The rain filled the pools and waterholes.  We were driving up the Skeleton Coast  and stopped on the way when we saw this pond.  A goose, maybe an Egyptian goose, was bathing in the golden bronzed water.  Her neck is twisted around as she tends to her wing.  There was a brisk breeze this day – the green reeds around the pond were swaying and rustling .
Still driving on the Skeleton Coast, we stopped and went exploring and found this  fresh water lagoon-like pond brimming with fresh rain water.  We found animals tracks around it.  Just beyond this pond was a wonderful beach and the pristine with blue ocean.  Some of the tracks we found were very special, but you will hear all about them in a future post.
The Ugab river flows alongside the Brandberg mountain range.  This is part of that river which is fully flowing.
This is also the Ugab which was very close to the screened in cabin were I stayed in Brandberg.  I enjoyed the amazement of Namibians, including Frikkie and Tillie, as they exclaimed about the rivers filling up.  Their daughter, Marika, works for a tour agency and via a phone call told us that she had to dispatch rescue helicopters to one area because the campers had pitched tents and driven their vehicle into the dry river  and when the rains came, they found themselves, their gear, and their car floating in a river.  Using the dry rivers as roads and places to camp is a common practice in Namibia – another indication of how unexpectedly this intense rainfall ambushed them.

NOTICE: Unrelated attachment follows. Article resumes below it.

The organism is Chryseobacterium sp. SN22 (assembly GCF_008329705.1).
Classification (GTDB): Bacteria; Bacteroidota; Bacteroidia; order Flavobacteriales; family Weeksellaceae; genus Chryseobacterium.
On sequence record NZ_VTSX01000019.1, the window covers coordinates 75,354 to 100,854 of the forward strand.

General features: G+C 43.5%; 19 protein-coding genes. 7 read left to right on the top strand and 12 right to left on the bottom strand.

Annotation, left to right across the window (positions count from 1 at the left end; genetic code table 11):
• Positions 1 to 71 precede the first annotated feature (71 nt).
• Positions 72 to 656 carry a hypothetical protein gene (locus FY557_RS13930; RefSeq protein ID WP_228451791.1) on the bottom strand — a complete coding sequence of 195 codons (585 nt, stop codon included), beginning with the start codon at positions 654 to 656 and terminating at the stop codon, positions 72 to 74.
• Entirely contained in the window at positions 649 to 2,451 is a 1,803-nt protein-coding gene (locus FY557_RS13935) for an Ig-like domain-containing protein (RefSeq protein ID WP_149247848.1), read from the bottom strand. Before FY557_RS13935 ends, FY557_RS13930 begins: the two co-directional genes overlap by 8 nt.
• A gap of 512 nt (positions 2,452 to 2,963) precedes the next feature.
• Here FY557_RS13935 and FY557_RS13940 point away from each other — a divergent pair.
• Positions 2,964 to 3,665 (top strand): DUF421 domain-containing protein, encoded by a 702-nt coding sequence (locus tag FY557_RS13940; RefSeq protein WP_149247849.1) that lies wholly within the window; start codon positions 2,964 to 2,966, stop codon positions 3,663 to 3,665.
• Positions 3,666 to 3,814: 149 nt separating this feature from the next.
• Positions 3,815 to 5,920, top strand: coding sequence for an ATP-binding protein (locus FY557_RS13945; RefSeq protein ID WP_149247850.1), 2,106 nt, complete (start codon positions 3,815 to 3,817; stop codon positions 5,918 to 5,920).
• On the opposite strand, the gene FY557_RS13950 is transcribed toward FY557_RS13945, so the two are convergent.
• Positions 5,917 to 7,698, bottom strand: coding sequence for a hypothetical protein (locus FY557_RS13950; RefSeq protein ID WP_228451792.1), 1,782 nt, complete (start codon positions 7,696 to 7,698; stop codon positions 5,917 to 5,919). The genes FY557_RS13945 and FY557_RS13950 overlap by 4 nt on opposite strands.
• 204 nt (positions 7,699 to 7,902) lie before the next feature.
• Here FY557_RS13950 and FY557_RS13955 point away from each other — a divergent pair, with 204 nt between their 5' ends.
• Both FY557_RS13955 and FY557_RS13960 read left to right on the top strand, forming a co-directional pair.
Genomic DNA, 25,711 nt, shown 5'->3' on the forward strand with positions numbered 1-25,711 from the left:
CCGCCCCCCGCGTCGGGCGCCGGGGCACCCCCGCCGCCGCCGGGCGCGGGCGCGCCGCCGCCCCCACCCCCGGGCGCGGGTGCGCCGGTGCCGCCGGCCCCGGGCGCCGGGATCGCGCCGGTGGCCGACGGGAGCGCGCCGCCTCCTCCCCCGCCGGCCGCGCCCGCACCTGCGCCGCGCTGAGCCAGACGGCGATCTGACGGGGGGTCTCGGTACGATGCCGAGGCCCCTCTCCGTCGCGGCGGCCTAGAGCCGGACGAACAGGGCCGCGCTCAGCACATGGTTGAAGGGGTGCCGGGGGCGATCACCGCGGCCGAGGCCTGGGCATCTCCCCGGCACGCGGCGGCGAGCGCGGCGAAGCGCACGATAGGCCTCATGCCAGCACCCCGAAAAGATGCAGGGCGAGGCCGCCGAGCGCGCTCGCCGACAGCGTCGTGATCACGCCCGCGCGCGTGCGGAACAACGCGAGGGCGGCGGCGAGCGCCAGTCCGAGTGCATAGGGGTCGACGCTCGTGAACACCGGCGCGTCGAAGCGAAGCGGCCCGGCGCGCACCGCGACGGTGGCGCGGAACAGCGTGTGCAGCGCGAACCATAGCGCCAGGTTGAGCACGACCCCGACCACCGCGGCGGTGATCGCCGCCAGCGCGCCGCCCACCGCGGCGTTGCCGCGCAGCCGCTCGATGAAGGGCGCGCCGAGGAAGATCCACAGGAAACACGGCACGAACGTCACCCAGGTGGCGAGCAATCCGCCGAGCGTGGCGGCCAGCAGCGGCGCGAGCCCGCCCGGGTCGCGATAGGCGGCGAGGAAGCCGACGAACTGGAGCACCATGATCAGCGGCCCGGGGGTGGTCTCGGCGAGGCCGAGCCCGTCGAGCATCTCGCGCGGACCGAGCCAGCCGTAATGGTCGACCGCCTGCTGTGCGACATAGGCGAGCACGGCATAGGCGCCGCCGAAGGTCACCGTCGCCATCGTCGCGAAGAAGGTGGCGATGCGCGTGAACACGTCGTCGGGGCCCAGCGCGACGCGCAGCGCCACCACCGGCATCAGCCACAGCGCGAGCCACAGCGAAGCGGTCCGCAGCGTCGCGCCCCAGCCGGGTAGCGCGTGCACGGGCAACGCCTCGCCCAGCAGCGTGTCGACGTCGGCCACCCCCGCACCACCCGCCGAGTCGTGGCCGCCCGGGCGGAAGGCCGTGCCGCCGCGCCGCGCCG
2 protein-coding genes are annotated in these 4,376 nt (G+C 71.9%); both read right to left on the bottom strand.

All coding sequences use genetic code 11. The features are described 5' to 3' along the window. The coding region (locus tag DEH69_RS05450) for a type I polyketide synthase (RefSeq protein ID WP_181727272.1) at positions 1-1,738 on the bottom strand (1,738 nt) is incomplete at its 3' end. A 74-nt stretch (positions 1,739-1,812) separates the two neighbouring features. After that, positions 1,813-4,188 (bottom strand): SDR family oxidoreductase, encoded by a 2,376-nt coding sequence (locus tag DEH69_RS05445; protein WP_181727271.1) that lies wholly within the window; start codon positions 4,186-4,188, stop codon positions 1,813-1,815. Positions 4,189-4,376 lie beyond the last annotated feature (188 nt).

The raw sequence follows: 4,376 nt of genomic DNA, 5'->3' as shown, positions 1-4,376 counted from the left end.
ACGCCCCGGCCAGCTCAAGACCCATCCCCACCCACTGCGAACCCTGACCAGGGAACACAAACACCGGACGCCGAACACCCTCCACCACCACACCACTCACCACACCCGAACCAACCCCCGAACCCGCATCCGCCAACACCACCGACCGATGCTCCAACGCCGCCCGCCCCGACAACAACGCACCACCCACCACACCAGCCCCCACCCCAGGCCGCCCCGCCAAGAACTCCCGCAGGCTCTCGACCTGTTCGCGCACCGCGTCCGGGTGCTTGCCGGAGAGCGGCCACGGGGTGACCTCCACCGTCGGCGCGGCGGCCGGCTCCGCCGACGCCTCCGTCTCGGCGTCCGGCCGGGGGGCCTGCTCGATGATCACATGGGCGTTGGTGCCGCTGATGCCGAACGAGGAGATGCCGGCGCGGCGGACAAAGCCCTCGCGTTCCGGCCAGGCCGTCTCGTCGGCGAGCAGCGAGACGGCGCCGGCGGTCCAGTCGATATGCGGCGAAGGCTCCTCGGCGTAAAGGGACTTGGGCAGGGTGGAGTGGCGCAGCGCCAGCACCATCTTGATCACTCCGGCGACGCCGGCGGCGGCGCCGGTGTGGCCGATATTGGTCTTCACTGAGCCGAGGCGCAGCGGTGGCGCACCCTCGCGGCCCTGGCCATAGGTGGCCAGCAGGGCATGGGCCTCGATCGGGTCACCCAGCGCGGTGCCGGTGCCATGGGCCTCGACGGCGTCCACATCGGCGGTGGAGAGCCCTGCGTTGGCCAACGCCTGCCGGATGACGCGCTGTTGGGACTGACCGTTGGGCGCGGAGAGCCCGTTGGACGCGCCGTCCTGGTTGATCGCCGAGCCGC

After dinner at the White Lady Lodge, I went back down to the Ugab. The lowering sun had transformed the water to sheets of liquid gold.
Another refreshed river, the Hoarusib, which flows beside the Desert Elephant Conservation site near Brandberg.  Frikkie knows the man who runs the place.  With the help of volunteers, they keep track of a group of desert elephants to study and protect them.  We got a tour of the rough and ready, but well equipped campsite and I even did a tourist thing.  See below.